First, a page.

Original Research

Monitoring the genetic variation of some Escherichia coli strains in wild birds and cattle

Ghada A. Ibrahim, Ahmed M. Salah-Eldein, Mayasar I. Al-zaban, Amal S.A. El-Oksh, Elsayyad M. Ahmed, Doaa S. Farid, Enas M. Saad
Onderstepoort Journal of Veterinary Research | Vol 90, No 1 | a2085 | DOI: https://doi.org/10.4102/ojvr.v90i1.2085 | © 2023 Ghada A. Ibrahim, Ahmed M. Salah-Eldein, Mayasar I. Al-zaban, Amal S.A. El-Oksh, Elsayyad M. Ahmed, Doaa S. Farid, Enas M. Saad | This work is licensed under CC Attribution 4.0
Submitted: 13 October 2022 | Published: 26 July 2023

About the author(s)

Ghada A. Ibrahim, Bacteriology Department, Agriculture Research Center (ARC), Animal Health Research Institute, Ismailia, Egypt
Ahmed M. Salah-Eldein, Wildlife and Zoo Department, Faculty of Veterinary Medicine, Suez Canal University, Ismailia, Egypt
Mayasar I. Al-zaban, Department of Biology, College of Science, Princess Nourah bint Abdulrahman University, Riyadh, Saudi Arabia
Amal S.A. El-Oksh, Biotechnology Department, Reference Lab of Quality Control of Poultry Production (RLQP), Agriculture Research Center (ARC), Animal Health Research Institute, Sharkia, Egypt
Elsayyad M. Ahmed, Department of Virology, Animal Health, Research Institute (AHRI), Agricultural Research Center (ARC), Giza, Egypt
Doaa S. Farid, Department of Environmental Protection, Faculty of Environmental Agricultural Sciences, Arish University, El-Arish, Egypt
Enas M. Saad, Wildlife and Zoo Department, Faculty of Veterinary Medicine, Suez Canal University, Ismailia, Egypt

Abstract

To date, there is limited data about the genetic relationship of Escherichia coli between wild birds and cattle because these birds act as silent vectors for many zoonotic bacteria. This study aimed to elucidate the role of rooming wild birds in the vicinity of cattle farm in transmission of the same pathogenic E. coli variants, identifying their virulence, resistance traits and genetic similarities of fimH virulence gene. About 240 faecal/cloacal swabs were collected from both species and examined bacteriologically. Escherichia coli was yielded in 45.8% and 32.5%, respectively, of examined cattle and wild birds. The most prevalent detected E. coli serovar was O26. High tetracycline and chloramphenicol resistance were recorded; however, gentamycin and ciprofloxacin exhibited the highest sensitivity rates. Polymerase chain reaction (PCR) conserved genotypic resistance (tetA and blaCTX-M) and virulence attributes (fimH, stx1, eaeA and ompA) of E. coli isolates were discussed in detail. The fimH gene revealed 100% sequence similarity when comparing with different E. coli isolates globally and locally. Finally, a close genetic association of E. coli with both wild birds and cattle was detected, thus strengthening its role in the dissemination of the infection via environment. Prevention and conservative policy should be carried as E. coli constitute enormous significant zoonotic risks to livestock and animal workers. Also, further studies to the whole genome sequencing of fimH, other virulence and resistance genes of E. coli are recommended trying to limit the possibilities of co-infection and transfer among different species.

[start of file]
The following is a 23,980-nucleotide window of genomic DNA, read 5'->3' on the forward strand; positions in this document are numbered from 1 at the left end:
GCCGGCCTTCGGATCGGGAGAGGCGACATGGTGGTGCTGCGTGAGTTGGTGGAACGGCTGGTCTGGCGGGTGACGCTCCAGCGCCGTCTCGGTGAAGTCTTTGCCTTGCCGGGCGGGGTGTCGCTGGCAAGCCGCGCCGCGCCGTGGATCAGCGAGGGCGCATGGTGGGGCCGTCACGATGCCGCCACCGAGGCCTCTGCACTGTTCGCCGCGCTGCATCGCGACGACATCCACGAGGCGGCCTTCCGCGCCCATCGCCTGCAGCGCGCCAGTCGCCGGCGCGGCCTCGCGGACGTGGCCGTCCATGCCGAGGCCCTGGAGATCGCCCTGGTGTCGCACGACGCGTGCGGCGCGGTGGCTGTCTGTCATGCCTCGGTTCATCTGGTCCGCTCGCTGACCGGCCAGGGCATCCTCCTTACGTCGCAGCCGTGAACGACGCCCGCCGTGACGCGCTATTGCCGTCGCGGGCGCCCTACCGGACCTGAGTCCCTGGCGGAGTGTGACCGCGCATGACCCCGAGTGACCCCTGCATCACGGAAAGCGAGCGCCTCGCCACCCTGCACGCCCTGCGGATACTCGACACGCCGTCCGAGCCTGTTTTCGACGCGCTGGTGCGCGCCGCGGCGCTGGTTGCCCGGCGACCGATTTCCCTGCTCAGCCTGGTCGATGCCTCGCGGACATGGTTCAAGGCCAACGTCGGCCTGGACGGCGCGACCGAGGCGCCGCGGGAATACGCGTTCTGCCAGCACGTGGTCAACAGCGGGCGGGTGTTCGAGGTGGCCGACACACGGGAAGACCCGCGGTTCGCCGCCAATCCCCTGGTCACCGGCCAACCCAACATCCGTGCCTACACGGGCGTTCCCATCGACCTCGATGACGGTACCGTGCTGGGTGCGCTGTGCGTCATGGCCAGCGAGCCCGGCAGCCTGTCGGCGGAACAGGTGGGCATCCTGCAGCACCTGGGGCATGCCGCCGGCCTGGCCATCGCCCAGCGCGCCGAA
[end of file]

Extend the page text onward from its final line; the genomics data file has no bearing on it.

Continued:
Contribution: The current study recorded updated data about the critical infectious role of wild birds to livestock, including cattle farms in Egypt. It also delivered some recommendations for good hygienic practices in cattle farms which must be implemented for handling animal manure.


Keywords

E. coli; wild birds; cattle; virulence genes; resistant genes; PCR; antibiotics; sequencing

Sustainable Development Goal

Goal 3: Good health and well-being

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